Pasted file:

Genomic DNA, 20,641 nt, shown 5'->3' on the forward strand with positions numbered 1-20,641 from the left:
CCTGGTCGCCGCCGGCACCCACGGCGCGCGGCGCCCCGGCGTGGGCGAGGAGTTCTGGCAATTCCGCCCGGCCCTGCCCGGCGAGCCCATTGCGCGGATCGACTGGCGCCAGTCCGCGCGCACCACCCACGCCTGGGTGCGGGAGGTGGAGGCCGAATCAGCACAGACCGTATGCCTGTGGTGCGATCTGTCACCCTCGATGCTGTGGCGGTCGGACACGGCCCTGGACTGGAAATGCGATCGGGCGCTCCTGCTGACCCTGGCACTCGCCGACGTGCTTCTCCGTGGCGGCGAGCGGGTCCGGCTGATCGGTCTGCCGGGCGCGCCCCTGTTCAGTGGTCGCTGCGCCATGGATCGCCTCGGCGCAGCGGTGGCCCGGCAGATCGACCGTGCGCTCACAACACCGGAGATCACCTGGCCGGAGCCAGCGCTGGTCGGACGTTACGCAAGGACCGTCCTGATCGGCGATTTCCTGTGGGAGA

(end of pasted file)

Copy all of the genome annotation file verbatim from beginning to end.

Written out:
Genomic DNA, 20,641 nt, shown 5'->3' on the forward strand with positions numbered 1-20,641 from the left:
CCTGGTCGCCGCCGGCACCCACGGCGCGCGGCGCCCCGGCGTGGGCGAGGAGTTCTGGCAATTCCGCCCGGCCCTGCCCGGCGAGCCCATTGCGCGGATCGACTGGCGCCAGTCCGCGCGCACCACCCACGCCTGGGTGCGGGAGGTGGAGGCCGAATCAGCACAGACCGTATGCCTGTGGTGCGATCTGTCACCCTCGATGCTGTGGCGGTCGGACACGGCCCTGGACTGGAAATGCGATCGGGCGCTCCTGCTGACCCTGGCACTCGCCGACGTGCTTCTCCGTGGCGGCGAGCGGGTCCGGCTGATCGGTCTGCCGGGCGCGCCCCTGTTCAGTGGTCGCTGCGCCATGGATCGCCTCGGCGCAGCGGTGGCCCGGCAGATCGACCGTGCGCTCACAACACCGGAGATCACCTGGCCGGAGCCAGCGCTGGTCGGACGTTACGCAAGGACCGTCCTGATCGGCGATTTCCTGTGGGAGA